MVVM: Tips when implementing INotifyPropertyChanged


The Context

Pattern: Model View ViewModel (MVVM) - I'm not going to delve into the pattern itself, just the implications of some decisions faced during its application in a WPF or SilverLight application. For a better understanding of the MVVM pattern, see this MSDN article by Josh Smith, or this great MSDN article about using MEF along with MVVM, by
Sandrino Di Mattia
Pattern Applications: Primarily used in the .NET world for SilverLight, WPF, WP7 applications
At Issue: Deciding at which layer to implement the INotifyPropertyChanged interface
MVVM Image

At left, a depiction of the MVVM pattern: In a typical WPF or SilverLight
implementation the View portion is generally XAML, the ViewModel is C#,
and the Model is C#. The View owns the ViewModel instance, and the ViewModel owns the Model instance.

In some cases the Model might be re-instantiated multiple times during the life of the View - an example would be when loading, binding, and rendering a new data record from the middle tier at the user's request.

In other cases the Model might be loaded once with the View and remain inert after that - an example might be a simple toolbar and the meta data that drives its commands and icons.

Using XAML, the View can bind to the ViewModel and the Model (typically through view Properties), depending on the UI requirements.

The Question

A friend of mine wrote recently and asked the following question regarding an implementation of the MVVM pattern: "Is
it generally desirable to implement INotifyPropertyChanged on Model classes,
ViewModel classes, or both?
"

The answer is, ironically or frustratingly... both are good.  The appropriate approach for your application depends on the way the Model is managed by the ViewModel. While the "Context" in this table does not address the full complexity of an application's requirements, the table entries attempt to depict typical scenarios and provide guidance when you're making implementation decisions.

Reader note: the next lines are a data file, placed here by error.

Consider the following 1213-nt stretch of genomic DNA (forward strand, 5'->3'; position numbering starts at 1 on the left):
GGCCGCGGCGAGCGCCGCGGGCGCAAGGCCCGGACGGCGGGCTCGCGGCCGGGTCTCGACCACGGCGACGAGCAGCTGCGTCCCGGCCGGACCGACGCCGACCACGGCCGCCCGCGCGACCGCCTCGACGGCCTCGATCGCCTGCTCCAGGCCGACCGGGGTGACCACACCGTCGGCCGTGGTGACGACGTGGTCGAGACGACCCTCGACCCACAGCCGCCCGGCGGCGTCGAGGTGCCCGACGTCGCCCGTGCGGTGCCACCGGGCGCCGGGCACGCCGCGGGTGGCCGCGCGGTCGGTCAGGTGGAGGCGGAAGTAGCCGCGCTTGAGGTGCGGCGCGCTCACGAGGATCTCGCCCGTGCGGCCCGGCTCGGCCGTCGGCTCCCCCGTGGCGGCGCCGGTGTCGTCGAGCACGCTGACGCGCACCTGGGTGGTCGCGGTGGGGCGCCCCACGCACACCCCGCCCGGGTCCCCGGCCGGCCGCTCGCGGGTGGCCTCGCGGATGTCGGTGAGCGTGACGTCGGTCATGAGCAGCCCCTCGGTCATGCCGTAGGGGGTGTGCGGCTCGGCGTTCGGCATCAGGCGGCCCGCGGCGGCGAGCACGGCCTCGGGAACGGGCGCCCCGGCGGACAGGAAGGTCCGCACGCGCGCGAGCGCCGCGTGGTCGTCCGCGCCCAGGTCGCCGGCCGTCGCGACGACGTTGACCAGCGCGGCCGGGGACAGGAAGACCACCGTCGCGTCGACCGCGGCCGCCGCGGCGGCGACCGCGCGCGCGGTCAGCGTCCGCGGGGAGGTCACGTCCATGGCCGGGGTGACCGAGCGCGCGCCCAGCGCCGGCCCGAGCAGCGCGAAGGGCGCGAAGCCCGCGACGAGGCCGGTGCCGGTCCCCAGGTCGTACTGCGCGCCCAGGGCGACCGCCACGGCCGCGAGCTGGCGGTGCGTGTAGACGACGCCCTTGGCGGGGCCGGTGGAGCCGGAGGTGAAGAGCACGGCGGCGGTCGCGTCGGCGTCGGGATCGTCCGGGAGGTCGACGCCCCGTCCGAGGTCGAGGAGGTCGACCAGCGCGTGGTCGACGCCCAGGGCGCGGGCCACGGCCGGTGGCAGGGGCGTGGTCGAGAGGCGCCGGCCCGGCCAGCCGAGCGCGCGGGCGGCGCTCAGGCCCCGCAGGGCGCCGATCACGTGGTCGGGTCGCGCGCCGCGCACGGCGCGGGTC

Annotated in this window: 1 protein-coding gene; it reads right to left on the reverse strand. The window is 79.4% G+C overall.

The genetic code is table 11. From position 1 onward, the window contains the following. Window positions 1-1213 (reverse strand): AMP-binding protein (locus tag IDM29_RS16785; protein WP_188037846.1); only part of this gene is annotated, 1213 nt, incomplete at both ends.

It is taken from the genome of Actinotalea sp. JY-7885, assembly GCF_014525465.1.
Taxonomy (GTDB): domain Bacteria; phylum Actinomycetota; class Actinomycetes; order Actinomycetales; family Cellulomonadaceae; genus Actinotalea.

Object Context Implement? Comments about IPropertyNotifyChanged
ViewModel

Read-only UI 

View renders asynchronously loaded data, perhaps even more than once

The user does not modify the data.

Yes

If you load your data asynchronously or if the user can load a new set of data (a new file or record) the IPropertyNotifyChanged interface implementation will be beneficial.

ViewModel

Read-only UI

View renders synchronously loaded data once

The user does not modify the data

No

There is no use to implementing the IPropertyNotifyChanged interface, unless the data for your model is loaded asynchronously - in this case you would benefit from implementing the interface.

Model

Interactive UI

View load is synchronous or asynchronous

Specific consideration is that Model properties change based on UI actions or background data synching.

Yes

Scenario one: UI updates the model properties during user interaction - the benefit of implementing the IPropertyNotifyChanged interface can be realized in real-time data validation and/or real-time data updates to the middle-tier. 

Scenario two: The UI needs to be updated due to background data synchronization tasks (either server push or client poll) - the IPropertyNotifyChanged interface implementation allows the UI to keep fresh when new data arrives.

Model

Read-only UI

Model properties do not change due to UI interaction or background data synchronization.

No

There may be no benefit to implementing the IPropertyNotifyChanged interface. While some use-cases may differ, generally in this context you don't need to implement the interface.

 

How can you say "both"?

The appropriate application of this INotifyPropertyChanged interface is deterministic, and has to be evaluated in terms of the specific requirements of your application and UI. I hope this helps to provide some useful guidance in your adoption of the MVVM pattern!

Comments (1)
  1. Marcel says:

    Nice article, but your table talks about IPropertyNotifyChanged instead of INotifyPropertyChanged. 🙂

    Regards,

    Marcel

Comments are closed.

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